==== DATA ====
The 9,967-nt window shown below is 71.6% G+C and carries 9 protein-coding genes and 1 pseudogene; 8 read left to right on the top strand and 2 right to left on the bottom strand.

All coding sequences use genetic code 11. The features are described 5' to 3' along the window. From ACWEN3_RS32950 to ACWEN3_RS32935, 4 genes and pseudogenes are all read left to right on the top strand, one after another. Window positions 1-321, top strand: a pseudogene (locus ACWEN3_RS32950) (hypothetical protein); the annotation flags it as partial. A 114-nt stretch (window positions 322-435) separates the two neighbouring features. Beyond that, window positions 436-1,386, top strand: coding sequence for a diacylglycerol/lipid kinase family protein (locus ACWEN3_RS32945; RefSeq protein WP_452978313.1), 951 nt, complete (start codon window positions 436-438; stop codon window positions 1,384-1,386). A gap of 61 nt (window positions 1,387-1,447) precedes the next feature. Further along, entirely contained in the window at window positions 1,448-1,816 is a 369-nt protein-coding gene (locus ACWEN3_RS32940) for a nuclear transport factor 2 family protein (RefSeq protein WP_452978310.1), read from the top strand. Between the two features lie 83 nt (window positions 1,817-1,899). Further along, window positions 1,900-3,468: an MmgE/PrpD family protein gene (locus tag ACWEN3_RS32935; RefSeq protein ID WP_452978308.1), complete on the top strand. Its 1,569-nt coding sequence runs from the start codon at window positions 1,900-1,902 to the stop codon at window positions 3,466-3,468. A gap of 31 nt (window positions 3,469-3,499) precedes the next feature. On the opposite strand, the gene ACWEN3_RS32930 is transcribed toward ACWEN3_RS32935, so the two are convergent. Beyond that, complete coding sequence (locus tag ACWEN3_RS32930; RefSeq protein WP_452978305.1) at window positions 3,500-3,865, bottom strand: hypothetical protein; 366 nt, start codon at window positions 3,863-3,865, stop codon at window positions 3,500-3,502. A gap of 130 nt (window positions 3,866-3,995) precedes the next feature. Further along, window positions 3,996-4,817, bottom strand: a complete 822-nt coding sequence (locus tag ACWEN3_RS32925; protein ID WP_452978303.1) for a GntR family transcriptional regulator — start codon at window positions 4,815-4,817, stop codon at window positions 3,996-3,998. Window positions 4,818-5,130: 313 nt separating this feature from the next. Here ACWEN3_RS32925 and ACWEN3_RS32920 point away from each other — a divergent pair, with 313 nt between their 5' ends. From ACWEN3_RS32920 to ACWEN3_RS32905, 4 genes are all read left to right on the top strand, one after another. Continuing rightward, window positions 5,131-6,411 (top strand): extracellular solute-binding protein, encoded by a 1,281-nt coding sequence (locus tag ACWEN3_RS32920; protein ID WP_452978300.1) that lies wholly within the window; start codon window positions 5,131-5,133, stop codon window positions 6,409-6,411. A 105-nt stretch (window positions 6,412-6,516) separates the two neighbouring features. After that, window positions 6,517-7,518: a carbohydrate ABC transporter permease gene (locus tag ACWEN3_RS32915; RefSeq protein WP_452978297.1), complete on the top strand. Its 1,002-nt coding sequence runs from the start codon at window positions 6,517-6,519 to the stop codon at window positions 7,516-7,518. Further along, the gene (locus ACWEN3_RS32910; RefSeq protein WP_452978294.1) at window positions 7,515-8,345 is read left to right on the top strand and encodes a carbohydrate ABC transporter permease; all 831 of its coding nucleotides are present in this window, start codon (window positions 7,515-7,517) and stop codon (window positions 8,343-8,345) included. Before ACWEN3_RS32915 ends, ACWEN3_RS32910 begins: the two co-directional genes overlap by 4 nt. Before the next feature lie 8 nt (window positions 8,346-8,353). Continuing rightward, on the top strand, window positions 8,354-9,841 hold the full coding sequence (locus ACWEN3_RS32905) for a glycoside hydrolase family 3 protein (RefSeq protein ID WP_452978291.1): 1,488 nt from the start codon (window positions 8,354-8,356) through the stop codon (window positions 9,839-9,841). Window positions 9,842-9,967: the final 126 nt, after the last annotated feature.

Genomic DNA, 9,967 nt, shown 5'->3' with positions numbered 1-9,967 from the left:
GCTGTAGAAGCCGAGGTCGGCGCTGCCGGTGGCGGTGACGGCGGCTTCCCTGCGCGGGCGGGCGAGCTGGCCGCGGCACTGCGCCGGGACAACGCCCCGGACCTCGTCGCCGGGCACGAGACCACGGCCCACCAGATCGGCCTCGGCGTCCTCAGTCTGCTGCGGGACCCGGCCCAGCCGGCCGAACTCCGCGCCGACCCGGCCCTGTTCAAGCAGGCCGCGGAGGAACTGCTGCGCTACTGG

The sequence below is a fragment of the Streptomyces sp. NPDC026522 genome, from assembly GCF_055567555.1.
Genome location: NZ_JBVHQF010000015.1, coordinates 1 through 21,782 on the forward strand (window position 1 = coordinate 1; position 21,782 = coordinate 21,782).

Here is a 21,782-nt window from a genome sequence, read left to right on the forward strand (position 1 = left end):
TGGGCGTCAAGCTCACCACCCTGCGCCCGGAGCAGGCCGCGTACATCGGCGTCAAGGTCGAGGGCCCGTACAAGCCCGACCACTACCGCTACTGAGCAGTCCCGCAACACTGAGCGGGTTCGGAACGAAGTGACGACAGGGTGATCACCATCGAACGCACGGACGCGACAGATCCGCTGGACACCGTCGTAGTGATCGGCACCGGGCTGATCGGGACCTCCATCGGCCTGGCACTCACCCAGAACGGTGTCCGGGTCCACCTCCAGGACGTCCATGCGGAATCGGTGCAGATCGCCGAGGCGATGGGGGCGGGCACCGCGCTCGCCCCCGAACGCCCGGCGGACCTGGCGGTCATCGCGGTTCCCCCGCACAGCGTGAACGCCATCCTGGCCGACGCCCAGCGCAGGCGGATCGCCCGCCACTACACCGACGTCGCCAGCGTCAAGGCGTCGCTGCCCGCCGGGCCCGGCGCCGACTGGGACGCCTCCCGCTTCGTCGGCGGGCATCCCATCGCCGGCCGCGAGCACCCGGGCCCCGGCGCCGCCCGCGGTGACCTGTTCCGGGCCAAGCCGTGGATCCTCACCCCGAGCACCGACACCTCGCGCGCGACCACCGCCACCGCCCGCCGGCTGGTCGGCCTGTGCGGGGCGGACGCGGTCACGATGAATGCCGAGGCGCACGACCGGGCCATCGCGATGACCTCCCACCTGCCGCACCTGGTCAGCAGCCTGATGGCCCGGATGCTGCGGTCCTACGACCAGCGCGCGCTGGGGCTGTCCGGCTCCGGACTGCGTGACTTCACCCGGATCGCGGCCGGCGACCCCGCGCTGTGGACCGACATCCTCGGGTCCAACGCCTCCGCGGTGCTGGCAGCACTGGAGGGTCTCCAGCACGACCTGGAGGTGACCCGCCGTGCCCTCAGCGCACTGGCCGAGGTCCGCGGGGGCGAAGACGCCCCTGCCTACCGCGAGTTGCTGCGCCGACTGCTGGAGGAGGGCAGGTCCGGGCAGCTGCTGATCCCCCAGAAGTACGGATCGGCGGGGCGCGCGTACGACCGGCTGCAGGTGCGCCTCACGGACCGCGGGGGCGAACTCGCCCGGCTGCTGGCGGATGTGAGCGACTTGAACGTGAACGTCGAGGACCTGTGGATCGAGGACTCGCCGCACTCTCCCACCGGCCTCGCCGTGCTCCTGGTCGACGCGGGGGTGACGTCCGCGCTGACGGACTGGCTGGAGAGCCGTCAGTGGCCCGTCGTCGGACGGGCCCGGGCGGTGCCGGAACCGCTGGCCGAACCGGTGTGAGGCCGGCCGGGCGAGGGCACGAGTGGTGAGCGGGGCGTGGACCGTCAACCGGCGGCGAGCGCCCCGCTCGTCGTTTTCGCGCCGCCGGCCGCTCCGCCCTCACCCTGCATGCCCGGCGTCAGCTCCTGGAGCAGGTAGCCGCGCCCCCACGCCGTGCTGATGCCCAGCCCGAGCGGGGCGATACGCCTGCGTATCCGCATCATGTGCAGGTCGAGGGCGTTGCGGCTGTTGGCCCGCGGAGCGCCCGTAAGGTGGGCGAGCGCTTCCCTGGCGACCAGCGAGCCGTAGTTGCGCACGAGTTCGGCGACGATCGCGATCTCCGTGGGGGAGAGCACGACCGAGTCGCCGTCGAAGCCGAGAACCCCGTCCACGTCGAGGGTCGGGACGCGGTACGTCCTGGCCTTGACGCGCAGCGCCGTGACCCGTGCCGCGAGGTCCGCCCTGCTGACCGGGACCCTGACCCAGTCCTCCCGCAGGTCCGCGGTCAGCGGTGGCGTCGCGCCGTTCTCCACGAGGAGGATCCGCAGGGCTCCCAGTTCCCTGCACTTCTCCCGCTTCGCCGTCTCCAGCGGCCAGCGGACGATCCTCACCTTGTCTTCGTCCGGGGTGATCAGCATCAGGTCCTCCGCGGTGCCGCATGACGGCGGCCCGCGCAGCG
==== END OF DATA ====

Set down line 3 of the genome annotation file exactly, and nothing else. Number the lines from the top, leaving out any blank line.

Genomic DNA, 9,967 nt, shown 5'->3' with positions numbered 1-9,967 from the left: